THATCamp Theory Bunnies

The discussions surrounding THATCamp Theory have been widespread and intriguing. Ted Underwood, for example, makes a very convincing case that the category of “theory” without a direct object is often used by academics to dominate and co-opt already existing conversations. I find this argument, and the one by Jean Bauer, extremely compelling. Bauer argues that DHers are already engaging with theory:

Just this week I was presenting The Early American Foreign Service Database and got the question “So where is the theory in all of this?” Before I could answer with my standard, diplomatic but hopefully though-provoking, response a longtime DHer called out “The database is the theory! This is real theoretical work!” I could have hugged her.

This understanding of theory, theory as embodied in the act of creation, is often overlooked by some of the critics of THATCamp and DH. But there were further interesting observations on Twitter.

[blackbirdpie url=”http://twitter.com/#!/patrick_mj/status/132235774174302208″]

[blackbirdpie url=”http://twitter.com/#!/trentmkays/status/132300174818160641″]

I can understand that there is some skepticism. On one level, the collaborative spirit of THATCamp seems designed specifically for thinkers (like me) who became increasingly disgruntled with the obsfucatory, meaningless, and endless “talking heads” conversations happening on University campuses. It’s a sensibility that is (to my mind) effectively satirized in Jeffrey Eugenedes’s novel The Marriage Plot.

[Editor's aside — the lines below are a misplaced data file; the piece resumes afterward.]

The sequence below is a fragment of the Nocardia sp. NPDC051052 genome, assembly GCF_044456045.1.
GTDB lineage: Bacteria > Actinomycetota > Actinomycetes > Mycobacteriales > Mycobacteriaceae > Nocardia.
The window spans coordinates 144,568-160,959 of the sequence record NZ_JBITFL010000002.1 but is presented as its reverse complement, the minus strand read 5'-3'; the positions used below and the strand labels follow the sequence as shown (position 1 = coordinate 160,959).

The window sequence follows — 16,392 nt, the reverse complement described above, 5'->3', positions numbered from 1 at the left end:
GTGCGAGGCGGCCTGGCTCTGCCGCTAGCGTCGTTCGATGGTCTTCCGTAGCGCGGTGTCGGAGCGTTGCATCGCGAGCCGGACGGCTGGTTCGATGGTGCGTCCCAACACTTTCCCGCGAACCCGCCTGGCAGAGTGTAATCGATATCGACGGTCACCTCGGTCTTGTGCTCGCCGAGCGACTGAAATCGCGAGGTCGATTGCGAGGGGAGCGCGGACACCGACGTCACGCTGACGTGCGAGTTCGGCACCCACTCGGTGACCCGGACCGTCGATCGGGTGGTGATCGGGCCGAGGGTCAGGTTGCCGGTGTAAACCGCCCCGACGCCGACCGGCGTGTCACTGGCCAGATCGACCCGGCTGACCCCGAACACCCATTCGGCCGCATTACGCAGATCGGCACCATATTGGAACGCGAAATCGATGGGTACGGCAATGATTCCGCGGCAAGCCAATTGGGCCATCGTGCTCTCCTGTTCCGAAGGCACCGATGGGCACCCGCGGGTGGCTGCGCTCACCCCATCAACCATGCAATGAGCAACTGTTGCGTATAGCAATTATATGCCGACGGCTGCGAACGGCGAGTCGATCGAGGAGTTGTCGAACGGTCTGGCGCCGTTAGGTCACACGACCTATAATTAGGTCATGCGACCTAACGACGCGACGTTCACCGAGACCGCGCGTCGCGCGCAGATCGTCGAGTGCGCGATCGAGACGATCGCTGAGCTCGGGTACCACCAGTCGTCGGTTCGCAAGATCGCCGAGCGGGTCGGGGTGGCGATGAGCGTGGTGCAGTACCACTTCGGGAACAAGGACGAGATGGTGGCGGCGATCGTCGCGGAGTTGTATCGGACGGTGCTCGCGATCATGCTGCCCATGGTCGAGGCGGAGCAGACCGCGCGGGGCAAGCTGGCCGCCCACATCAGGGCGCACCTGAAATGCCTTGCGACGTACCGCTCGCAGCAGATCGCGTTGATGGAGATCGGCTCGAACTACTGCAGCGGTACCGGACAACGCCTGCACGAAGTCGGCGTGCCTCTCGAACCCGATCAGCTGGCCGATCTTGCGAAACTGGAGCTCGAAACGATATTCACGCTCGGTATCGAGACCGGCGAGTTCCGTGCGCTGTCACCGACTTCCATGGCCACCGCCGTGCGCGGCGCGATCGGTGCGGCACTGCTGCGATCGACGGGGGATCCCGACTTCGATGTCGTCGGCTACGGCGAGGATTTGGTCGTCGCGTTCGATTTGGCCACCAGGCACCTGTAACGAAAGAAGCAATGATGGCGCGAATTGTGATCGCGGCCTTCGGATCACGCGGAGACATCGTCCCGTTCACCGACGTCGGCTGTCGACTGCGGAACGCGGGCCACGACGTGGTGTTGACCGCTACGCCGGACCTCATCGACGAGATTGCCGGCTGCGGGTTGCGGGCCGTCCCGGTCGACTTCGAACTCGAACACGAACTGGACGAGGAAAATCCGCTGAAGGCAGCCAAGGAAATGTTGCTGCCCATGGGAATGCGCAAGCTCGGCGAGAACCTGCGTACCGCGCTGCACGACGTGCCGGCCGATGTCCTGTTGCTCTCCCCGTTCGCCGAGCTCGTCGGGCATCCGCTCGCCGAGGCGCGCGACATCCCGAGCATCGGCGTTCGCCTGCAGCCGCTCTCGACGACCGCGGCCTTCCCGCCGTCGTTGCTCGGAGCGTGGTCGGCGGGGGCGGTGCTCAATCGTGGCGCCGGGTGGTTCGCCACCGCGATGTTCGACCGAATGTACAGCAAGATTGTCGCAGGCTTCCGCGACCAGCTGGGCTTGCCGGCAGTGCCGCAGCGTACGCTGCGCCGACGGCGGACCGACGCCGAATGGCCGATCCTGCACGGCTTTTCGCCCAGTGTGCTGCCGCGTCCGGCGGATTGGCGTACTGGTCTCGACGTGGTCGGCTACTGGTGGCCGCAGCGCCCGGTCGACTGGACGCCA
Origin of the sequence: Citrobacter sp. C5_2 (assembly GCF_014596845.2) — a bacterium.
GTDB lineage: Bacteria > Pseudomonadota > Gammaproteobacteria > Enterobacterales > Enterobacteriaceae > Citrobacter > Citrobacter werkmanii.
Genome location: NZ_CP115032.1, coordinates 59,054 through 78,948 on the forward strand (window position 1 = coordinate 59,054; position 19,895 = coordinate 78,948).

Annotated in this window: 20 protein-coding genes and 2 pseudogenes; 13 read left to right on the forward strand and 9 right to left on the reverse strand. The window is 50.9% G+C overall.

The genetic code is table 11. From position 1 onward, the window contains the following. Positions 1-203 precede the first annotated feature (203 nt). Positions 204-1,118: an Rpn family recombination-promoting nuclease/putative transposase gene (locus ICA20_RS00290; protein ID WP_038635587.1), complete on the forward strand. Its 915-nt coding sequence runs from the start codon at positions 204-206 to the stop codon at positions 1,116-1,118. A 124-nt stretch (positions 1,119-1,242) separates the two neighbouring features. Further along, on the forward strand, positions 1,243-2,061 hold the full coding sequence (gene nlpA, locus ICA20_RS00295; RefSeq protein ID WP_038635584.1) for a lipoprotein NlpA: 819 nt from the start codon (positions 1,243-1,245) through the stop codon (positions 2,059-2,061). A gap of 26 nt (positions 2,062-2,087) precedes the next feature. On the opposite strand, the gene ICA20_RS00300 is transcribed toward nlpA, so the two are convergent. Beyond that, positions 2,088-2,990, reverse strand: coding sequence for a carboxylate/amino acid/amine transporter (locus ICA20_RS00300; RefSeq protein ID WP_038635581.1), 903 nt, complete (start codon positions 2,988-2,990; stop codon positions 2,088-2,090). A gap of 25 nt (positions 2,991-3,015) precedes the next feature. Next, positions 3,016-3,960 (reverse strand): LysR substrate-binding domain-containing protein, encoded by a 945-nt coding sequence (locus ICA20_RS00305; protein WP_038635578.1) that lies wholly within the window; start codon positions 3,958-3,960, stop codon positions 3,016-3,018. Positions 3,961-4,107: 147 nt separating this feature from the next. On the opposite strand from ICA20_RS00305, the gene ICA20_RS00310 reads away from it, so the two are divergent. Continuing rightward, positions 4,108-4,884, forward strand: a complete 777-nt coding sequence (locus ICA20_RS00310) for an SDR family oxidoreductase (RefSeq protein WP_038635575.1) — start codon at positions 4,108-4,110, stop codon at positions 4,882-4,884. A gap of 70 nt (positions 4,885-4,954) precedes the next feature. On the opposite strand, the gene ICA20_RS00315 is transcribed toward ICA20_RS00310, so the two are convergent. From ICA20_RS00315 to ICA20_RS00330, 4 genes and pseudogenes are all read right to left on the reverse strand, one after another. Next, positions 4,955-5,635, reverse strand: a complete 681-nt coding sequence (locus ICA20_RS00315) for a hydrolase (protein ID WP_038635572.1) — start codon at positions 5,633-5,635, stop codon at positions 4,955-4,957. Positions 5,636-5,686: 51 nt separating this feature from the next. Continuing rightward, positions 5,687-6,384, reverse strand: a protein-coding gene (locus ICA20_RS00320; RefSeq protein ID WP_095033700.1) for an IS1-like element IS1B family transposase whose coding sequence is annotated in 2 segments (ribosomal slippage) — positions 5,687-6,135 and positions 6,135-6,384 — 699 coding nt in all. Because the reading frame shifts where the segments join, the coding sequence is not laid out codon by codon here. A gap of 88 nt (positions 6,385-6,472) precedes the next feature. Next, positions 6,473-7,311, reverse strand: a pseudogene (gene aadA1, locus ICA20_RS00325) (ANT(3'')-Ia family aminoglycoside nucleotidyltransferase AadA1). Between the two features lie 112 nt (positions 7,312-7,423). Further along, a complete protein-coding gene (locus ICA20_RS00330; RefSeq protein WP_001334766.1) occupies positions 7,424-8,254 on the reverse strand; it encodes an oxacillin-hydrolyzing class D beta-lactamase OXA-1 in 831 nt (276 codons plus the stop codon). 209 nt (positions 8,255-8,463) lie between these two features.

Almost overnight it became laughable to read writers like Cheever or Updike, who wrote about the suburbia Madeline and most of her friends had grown up in, in favor of reading the Marquis de Sade, who wrote about anally deflowering virgins in eighteenth-century France. The reason de Sade was preferable was that his shocking sex scenes weren’t about sex but politics. They were therefore anti-imperialist, anti-bourgeois, anti-patriarchal, and anti-anything a smart young feminist should be against. Right up through her third year at college, Madeline kept wholesomely taking courses like Victorian Fantasy: from Phantasies to Waterbabies, but by senior year she could no longer ignore the contrast between the hard-up, blinky people in her Beowulf seminar and the hipsters down the hall reading Maurice Blanchot. Going to college in the moneymaking eighties lacked a certain radicalism. Semiotics was the first thing that smacked of revolution. It drew a line; it created an elect; it was sophisticated and Continental; it dealt with provocative subjects, with torture, sadism, hermaphrodism–with sex and power. (24)

Being “theoretical” or dealing with “theory” can sometimes be conflated with revolution, sex, and power without actually being any of those things. In fact, I’d say that an aggressive and political tone (in the revolutionary sense) can easily be read behind some of the recent posts calling for a transformation of the digital humanities.

The conversation between Miriam Posner and Natalia Cecire over the issue of exclusion left me with a positive feeling about both the benefit and the urgency of THATCamp Theory. And I apologize in advance for cutting out portions of the conversation for brevity’s sake.